SimCorp Dimension is another leading integrated platform that offers comprehensive functionality across the entire investment management lifecycle. It includes a range of modules for portfolio management, trading, compliance, and risk management. The platform is built on a single codebase, allowing for seamless integration across the entire investment process.
Problems with Front-to-Back Office Systems
There are operational risks with buying everything from one vendor, such as:
- Mobility is hindered: The integration of back-to-front systems can make it difficult for clients to switch providers.
- Technological risks increase: As the product expands its scope and connectivity grows, the potential for technological risks also rises.
- Flexibility is decreased: Your business development is capped within the realms of what the vendor can support. If you need a change made to the software, your vendor better be willing to help you.
- Change management challenges: With increased product coverage, managing changes becomes more complex. This in turn leads to potential conflicts between deadlines, especially concerning infrastructure changes.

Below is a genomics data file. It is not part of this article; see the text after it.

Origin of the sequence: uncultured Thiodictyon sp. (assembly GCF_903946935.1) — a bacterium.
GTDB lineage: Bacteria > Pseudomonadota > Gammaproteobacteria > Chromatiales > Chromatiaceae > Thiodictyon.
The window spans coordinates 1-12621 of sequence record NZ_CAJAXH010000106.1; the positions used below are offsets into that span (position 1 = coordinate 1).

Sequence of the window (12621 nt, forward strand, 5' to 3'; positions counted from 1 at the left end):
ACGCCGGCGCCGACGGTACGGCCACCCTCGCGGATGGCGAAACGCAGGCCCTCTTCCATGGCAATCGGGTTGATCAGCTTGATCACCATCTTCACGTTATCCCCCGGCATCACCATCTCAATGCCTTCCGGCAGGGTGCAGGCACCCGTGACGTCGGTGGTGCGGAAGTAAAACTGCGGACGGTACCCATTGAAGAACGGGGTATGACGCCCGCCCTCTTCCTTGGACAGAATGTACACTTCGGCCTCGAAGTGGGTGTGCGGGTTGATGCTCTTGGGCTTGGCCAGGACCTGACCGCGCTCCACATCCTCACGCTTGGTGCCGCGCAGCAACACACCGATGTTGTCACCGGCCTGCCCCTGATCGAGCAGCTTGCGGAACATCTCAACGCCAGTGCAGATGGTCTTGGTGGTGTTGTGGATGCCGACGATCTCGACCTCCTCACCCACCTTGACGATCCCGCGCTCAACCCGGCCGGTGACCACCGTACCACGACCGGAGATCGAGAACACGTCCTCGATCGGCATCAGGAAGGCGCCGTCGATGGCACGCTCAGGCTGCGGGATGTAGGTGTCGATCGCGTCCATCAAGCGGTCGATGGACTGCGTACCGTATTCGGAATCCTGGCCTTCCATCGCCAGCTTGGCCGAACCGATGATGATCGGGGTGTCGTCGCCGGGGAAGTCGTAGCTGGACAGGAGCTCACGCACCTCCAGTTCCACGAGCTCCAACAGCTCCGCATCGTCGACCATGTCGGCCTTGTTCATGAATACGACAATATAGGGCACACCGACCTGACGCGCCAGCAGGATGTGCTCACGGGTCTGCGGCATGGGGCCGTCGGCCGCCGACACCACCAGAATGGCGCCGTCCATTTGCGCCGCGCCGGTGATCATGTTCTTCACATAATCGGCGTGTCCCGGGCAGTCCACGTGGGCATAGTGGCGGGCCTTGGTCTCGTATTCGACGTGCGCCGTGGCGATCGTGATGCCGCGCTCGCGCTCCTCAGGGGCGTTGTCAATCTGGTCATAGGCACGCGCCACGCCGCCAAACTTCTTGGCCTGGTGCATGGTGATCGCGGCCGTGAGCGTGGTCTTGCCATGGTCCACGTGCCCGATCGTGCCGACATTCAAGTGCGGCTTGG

- Inadequate contingency plans: A single hot standby or parallel processor may not be sufficient. The back-to-front provider's contingency plans need to be thoroughly examined.
- Outsourcing becomes trickier: There is a trend of outsourcing more internal functions in the buy-side industry. It’s unclear if an F2B system has a role to play in the future as more functions are outsourced.
It can also be a challenge to pick which system to use. A platform has typically emerged either from the front office to the back office or vice versa. Hence, it can be a battle of front office vs back office which solution is preferred.
Alternatives to Front-to-Back Systems
The best-of-breed approach to system landscape is certainly one option. There is however an emerging alternative: a Front to Middle Office System. This is also called an Investment Management Platform.
Such a system delivers most of the value from a back-to-front system. It does so without causing the full extent of the challenges discussed above. It’s for example more compatible with the outsourcing trend as it’s focused primarily on supporting the alpha-generating activities within front office and investment operations.
A front-to-back system (F2B) is a fully integrated solution that streamlines operations. It reduces total cost of ownership, and eliminates challenges of outdated software. The key benefit of F2B systems is a comprehensive suite of solutions covering the entire investment process from one vendor. That benefit is also the key concern with such systems. I.e. the lock-in effect to one vendor.
An alternative model that’s more balanced is to adopt an Investment Management Solution, such as Limina’s IMS.